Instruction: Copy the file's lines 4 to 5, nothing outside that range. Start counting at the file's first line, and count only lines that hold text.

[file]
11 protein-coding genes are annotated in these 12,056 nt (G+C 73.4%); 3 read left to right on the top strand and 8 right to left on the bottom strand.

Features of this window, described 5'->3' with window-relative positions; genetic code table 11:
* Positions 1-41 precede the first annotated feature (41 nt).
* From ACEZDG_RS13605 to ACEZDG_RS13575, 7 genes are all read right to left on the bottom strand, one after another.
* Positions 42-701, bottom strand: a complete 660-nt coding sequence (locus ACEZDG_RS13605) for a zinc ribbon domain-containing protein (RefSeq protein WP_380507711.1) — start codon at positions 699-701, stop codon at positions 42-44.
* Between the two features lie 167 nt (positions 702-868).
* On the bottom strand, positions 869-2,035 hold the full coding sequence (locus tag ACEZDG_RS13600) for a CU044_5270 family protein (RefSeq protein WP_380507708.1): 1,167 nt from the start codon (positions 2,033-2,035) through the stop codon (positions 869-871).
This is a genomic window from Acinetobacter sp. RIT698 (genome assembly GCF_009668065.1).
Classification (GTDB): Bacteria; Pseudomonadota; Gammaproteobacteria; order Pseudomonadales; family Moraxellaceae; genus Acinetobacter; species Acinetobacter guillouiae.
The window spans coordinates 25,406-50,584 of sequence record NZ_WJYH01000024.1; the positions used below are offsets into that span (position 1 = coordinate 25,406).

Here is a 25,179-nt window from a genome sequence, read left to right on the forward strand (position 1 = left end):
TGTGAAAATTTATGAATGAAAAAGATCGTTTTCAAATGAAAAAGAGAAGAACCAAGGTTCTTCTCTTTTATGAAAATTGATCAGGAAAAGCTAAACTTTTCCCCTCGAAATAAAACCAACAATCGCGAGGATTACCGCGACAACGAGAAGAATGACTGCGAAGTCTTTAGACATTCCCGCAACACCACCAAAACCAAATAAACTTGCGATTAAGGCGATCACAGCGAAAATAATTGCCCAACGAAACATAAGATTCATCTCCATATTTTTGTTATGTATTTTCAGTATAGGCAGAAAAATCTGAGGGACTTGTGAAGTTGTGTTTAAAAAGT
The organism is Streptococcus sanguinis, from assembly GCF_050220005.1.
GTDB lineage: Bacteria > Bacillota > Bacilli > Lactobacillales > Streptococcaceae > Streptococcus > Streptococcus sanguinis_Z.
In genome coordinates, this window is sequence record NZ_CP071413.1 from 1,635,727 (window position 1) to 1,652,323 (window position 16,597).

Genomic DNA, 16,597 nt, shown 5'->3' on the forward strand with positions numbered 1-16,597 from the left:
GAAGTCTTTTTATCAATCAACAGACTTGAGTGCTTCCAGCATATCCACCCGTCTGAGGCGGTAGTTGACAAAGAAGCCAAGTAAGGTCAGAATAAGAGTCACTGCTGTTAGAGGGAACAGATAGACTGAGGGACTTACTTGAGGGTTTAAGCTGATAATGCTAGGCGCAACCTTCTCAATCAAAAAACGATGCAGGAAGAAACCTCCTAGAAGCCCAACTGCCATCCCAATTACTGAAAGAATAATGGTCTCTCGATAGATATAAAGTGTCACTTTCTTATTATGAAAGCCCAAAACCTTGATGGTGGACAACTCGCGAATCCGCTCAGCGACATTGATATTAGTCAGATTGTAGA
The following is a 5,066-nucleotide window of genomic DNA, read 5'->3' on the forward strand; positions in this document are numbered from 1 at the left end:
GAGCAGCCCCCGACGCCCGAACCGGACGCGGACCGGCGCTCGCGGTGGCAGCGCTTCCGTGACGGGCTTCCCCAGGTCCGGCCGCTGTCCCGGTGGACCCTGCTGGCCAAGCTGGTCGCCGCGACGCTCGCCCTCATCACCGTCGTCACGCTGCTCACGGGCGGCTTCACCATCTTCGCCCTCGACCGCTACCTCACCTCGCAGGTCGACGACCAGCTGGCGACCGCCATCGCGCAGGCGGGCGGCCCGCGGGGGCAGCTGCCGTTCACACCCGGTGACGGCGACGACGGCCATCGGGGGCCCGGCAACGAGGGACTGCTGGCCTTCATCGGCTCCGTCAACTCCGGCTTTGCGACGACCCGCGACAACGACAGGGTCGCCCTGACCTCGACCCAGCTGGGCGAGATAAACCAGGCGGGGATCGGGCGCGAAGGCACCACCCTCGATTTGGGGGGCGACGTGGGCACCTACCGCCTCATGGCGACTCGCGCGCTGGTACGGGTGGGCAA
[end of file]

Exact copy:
* From ACEZDG_RS13605 to ACEZDG_RS13575, 7 genes are all read right to left on the bottom strand, one after another.
* Positions 42-701, bottom strand: a complete 660-nt coding sequence (locus ACEZDG_RS13605) for a zinc ribbon domain-containing protein (RefSeq protein WP_380507711.1) — start codon at positions 699-701, stop codon at positions 42-44.